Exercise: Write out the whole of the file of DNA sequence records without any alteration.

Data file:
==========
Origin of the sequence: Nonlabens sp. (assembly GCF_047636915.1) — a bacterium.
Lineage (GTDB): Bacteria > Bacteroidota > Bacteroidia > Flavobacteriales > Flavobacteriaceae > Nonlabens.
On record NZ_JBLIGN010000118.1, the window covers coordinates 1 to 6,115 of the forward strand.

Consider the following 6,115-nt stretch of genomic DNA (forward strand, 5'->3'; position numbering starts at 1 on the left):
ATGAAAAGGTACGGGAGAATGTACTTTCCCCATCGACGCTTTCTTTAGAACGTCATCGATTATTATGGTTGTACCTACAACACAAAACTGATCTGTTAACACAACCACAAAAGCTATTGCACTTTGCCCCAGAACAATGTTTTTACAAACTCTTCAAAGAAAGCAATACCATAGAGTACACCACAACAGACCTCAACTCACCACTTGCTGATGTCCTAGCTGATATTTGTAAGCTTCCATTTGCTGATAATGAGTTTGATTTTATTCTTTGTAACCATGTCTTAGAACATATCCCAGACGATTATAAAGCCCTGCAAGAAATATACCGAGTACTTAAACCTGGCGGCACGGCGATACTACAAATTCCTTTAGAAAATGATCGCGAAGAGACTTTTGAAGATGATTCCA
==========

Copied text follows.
Origin of the sequence: Nonlabens sp. (assembly GCF_047636915.1) — a bacterium.
Lineage (GTDB): Bacteria > Bacteroidota > Bacteroidia > Flavobacteriales > Flavobacteriaceae > Nonlabens.
On record NZ_JBLIGN010000118.1, the window covers coordinates 1 to 6,115 of the forward strand.

Consider the following 6,115-nt stretch of genomic DNA (forward strand, 5'->3'; position numbering starts at 1 on the left):
ATGAAAAGGTACGGGAGAATGTACTTTCCCCATCGACGCTTTCTTTAGAACGTCATCGATTATTATGGTTGTACCTACAACACAAAACTGATCTGTTAACACAACCACAAAAGCTATTGCACTTTGCCCCAGAACAATGTTTTTACAAACTCTTCAAAGAAAGCAATACCATAGAGTACACCACAACAGACCTCAACTCACCACTTGCTGATGTCCTAGCTGATATTTGTAAGCTTCCATTTGCTGATAATGAGTTTGATTTTATTCTTTGTAACCATGTCTTAGAACATATCCCAGACGATTATAAAGCCCTGCAAGAAATATACCGAGTACTTAAACCTGGCGGCACGGCGATACTACAAATTCCTTTAGAAAATGATCGCGAAGAGACTTTTGAAGATGATTCCA